On Making Your Story Bigger!

As writing becomes more of a daily habit for me, and as I prepare for NaNoWriMo next month I’ve been teaching myself to “take a step back”.

After I’ve written something–whether it’s a character profile, a snip of a story, a plot point or a twist, I “take a step back”, take a long drawl on my pipe and ask myself, “How can I make this bigger?”

I’m a “discovery” writer. The story grows and develops before I even put the entire outlien together, and that comes from “taking a step back”.

Allow yourself to look at the smallest inception of your story and expand that inception into something bigger and better.


Of Hookah and Story History

My best friend and I were sitting in a hookah lounge together, one wintery evening. It was the first time he and I hung out outside of work, and we got the opportunity to talk about Doctor Who, Star Wars vs Star Trek and Lord of the Rings. As he blew smoke rings into the air (and as I tried and failed horribly), he asked me about my writing. I flew into a frenzy, spilling a lot of my current project (more about that in the coming weeks!) with him. He mentioned something to me, that I’d love to share with you all. He asked me if I’d ever read The Silmarillion. Being the ever nerd that I am, of course I’ve read “The Silmarillion!” For those of you who don’t know, The Silmarillion is J.R.R. Tolkien’s mythopoeic narrative that of the universe of Eä in which are found the lands of Valinor, Beleriand, Númenor, and Middle-earth within which The Hobbit and The Lord of the Rings take place.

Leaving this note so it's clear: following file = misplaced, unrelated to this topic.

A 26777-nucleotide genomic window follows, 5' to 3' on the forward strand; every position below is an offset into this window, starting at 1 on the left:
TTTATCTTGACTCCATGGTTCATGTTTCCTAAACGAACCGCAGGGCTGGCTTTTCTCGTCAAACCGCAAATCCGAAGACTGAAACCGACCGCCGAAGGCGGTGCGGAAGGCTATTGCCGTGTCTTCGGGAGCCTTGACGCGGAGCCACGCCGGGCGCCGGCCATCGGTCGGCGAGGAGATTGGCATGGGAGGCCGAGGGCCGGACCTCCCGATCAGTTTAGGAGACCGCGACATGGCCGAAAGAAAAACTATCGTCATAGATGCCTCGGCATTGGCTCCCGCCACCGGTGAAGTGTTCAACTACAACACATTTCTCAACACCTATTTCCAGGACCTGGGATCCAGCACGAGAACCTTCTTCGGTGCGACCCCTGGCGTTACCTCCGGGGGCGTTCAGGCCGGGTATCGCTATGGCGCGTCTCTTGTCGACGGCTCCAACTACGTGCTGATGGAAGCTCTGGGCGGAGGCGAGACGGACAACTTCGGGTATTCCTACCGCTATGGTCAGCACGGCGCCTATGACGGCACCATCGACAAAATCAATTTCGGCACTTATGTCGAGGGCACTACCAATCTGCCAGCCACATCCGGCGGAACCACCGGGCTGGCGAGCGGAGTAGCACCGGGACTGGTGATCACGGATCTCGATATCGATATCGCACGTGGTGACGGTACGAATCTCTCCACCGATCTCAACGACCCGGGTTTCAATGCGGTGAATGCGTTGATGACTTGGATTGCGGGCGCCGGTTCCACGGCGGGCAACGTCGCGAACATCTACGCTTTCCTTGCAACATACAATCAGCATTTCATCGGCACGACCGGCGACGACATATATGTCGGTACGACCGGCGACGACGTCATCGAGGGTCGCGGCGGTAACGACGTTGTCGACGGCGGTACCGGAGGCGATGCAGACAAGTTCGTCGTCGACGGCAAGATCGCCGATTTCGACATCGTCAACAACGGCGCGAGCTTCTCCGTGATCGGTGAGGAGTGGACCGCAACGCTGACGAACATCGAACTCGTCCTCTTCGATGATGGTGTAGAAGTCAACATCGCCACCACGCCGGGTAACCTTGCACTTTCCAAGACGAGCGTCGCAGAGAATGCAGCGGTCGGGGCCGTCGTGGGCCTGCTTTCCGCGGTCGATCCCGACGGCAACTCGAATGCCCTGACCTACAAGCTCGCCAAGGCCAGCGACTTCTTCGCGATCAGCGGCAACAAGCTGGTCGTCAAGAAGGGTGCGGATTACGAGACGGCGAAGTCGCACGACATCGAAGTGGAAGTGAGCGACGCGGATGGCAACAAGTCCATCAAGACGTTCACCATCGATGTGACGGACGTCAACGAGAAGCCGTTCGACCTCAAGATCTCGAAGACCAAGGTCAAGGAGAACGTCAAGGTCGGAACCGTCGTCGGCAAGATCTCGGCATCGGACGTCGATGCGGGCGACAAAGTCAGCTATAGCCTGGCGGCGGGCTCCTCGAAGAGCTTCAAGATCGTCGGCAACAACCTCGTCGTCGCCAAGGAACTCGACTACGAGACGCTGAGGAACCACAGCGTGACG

And I thought to myself…

And thus began my new adventure in writing! And boy, what an adventure it has been! Writing down the history and lore of my universe allowed me to dig deeper into my characters and the way the world worked. From the behaviour of certain species of characters, to the history of my heroes and villains. I understood why the world worked the way it did.

As I began to carve out the history of my story, as I began to whittle the mythos of my world, a deeper, richer plot began to emerge itself from the wood shavings of imagination. I began to have a clear depiction of the story from beginning to end.

When I go back and begin the writing process, I don’t have to world build along the way. I can look back at my mythos, my Silmarillion and the story is that much clearer to me.

So I challenge you, fellow writers to do the same! Write your Silmarillion! Write out the universe of the world first. Before you plot, before you write that first chapter, carve out the lore of your universe, and watch the story unfold on its own.